Since 2010’s Citizen’s United Supreme Court decision, there has been increasing concern over the role of spending on elections from groups outside of the Republican and Democratic parties. There has been particular focus on outside spending on more extreme candidates, which could help to increase political polarization. In new research, Robin Kolodny and Diana Dwyre map the organizations which make up parties’ extended networks and those which are outside of them. They find that most non-party groups are inside parties’ extended networks, and tend to work towards their goals, rather than towards unseating establishment candidates.
With less than five months to go before the 2018 midterm congressional elections, observers and scholars begin to turn their attention to “handicapping” the outcomes. Clearly, there is much to say about voters’ opinions of President Trump and how that could influence the elections. But after noting the national mood, many analysts will immediately turn their attention to the candidates and their resources. Are so-called outside groups, such as Super PACs, directing resources to ideologically extreme candidates and, as some scholars have suggested, contributing to polarization? Are these non-party groups helping to elect candidates who are loyal to the groups’ agendas rather than candidates preferred by party leaders and politicians focused on winning? In new research, we find that, on the whole, these groups tend to support their party’s agendas.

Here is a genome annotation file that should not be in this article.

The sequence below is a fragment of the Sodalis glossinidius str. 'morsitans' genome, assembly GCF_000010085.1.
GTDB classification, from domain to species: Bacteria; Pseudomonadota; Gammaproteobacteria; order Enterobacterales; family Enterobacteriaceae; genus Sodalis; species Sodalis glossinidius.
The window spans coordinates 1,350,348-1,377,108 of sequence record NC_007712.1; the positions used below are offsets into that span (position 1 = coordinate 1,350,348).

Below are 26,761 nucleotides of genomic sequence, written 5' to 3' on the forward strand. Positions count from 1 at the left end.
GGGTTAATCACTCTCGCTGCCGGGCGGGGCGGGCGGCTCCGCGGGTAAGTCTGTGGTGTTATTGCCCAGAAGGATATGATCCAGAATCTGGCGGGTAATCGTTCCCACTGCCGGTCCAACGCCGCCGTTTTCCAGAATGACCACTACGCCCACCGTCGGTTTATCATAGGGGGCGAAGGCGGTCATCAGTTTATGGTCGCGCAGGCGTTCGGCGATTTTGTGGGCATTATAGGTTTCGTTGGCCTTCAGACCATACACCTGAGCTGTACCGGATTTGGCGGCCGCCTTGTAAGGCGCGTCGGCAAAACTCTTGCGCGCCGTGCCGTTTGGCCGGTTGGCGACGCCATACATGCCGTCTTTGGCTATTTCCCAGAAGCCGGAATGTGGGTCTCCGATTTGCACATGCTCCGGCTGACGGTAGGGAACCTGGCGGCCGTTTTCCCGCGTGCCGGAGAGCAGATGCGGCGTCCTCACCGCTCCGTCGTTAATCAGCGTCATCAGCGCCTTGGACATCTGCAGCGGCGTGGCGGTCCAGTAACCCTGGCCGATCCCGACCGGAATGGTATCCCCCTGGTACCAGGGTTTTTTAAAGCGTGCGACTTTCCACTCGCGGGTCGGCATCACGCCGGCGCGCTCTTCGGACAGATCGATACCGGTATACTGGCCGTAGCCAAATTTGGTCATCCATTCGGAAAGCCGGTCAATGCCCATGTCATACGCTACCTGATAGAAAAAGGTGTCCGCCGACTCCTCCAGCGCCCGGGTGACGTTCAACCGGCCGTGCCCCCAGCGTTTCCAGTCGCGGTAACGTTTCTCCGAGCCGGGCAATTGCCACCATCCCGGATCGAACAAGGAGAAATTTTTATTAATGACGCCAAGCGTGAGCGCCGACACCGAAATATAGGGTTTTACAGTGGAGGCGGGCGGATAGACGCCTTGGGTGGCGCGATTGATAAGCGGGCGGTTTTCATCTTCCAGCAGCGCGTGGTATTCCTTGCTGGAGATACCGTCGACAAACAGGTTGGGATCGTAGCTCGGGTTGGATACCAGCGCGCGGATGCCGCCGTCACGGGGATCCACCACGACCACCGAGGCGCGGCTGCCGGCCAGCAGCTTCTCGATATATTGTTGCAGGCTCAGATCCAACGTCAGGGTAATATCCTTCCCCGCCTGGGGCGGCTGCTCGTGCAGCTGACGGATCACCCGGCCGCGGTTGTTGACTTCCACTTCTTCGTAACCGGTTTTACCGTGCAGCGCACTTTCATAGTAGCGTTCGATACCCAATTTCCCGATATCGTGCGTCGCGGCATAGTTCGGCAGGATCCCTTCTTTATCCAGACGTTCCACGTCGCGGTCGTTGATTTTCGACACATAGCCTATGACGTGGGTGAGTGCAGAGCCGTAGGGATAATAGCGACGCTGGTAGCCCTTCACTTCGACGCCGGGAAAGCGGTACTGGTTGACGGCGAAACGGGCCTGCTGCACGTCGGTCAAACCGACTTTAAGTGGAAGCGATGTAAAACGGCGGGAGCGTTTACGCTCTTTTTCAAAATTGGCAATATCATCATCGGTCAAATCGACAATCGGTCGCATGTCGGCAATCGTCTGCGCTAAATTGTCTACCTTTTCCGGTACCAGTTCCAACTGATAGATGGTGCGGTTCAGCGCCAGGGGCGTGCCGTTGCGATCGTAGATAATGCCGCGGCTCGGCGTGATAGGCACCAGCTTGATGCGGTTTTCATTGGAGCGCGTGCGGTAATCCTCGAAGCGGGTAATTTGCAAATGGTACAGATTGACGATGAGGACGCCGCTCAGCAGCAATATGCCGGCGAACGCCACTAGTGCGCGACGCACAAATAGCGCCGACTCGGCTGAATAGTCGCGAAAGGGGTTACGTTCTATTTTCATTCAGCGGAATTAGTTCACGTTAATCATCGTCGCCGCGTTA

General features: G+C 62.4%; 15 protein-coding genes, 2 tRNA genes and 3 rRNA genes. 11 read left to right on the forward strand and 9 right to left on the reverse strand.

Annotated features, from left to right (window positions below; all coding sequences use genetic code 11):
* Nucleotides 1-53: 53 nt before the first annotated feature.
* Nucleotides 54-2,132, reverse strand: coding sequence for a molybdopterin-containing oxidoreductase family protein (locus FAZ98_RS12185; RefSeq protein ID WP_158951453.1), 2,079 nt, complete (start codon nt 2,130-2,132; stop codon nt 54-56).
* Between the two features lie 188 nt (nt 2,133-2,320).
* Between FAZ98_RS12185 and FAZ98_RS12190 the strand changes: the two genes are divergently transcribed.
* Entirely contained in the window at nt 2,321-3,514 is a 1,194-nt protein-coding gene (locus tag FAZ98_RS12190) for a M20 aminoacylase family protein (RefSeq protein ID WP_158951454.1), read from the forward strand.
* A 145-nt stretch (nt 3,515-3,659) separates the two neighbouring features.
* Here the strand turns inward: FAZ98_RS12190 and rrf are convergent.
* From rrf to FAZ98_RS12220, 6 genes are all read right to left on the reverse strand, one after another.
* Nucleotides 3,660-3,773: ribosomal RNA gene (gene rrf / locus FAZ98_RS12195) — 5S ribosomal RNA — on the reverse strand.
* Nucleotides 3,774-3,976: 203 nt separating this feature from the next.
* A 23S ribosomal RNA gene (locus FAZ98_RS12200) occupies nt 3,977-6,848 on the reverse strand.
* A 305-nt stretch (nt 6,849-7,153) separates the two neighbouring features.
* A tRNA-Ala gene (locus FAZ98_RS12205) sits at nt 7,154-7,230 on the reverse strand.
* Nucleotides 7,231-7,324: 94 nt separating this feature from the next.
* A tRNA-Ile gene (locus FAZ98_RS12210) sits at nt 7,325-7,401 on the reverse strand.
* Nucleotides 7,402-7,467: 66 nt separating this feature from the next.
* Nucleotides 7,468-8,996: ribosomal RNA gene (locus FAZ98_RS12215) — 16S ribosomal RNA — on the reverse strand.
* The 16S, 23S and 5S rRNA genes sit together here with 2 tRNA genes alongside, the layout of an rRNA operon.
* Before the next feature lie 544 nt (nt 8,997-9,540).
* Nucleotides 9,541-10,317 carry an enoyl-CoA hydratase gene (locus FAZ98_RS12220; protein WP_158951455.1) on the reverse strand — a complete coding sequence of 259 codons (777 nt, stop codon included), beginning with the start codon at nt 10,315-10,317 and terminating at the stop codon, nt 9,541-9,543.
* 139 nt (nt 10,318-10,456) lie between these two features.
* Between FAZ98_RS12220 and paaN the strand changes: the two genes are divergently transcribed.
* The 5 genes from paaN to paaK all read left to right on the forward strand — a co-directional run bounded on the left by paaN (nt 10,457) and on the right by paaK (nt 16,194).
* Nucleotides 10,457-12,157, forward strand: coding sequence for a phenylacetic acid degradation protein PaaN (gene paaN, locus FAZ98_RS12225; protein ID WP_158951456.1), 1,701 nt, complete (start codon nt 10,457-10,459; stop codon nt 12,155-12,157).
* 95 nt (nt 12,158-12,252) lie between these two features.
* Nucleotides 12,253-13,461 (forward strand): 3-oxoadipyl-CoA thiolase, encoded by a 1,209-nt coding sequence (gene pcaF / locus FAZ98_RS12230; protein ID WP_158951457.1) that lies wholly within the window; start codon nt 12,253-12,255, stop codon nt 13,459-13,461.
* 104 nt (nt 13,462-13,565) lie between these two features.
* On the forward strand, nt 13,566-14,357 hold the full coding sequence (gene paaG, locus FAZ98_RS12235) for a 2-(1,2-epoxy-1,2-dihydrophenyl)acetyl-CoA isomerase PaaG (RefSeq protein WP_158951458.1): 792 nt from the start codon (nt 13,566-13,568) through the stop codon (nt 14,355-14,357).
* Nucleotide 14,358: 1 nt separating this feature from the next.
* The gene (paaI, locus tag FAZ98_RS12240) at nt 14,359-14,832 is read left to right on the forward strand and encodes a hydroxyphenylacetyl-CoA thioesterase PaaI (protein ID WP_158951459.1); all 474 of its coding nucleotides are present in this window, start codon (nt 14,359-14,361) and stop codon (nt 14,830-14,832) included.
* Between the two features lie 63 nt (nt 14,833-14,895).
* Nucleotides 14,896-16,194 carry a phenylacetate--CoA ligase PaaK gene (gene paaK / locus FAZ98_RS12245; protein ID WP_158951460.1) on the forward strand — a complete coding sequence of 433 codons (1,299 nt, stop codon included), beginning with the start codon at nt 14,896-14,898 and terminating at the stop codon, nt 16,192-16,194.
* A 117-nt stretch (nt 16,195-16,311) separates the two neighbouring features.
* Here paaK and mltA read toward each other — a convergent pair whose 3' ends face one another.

Interest group, Super PAC, and even political party independent spending is often treated as a cause for concern. For many, campaigning by any person or group beside the candidates seems to taint the process. Our recent research questions the idea that group spending is problematic because many observers may have misinterpreted what it means to spend “independently” of a candidate. We evaluate candidates by their party affiliation, experience (governmental or otherwise), and the expected competitiveness of their race. Competitiveness is based in part on a candidate’s ability to raise money and the likelihood of “outside” groups spending on the race for or against the candidate.
In our work we use the theory of the extended party network (EPN) that political parties should not be viewed as institutions with well-defined boundaries, but rather as networks of affiliated actors that include party elected officials, candidates and leaders, as well as allied non-party groups and activists. We have argued previously that political parties “orchestrate” other actors’ activities in elections. To combine our view of party centrality with the unbounded nature of the extended party network, we analyzed the campaign finance activities of parties and groups active in both primary and general elections for the US House of Representatives in 2014. Although the parties generally stay out of nomination battles, we expected to find that groups considered part of the extended party network help to nominate party-preferred candidates against groups outside of the EPN (which are more independent), which may be attempting to elect more extreme candidates.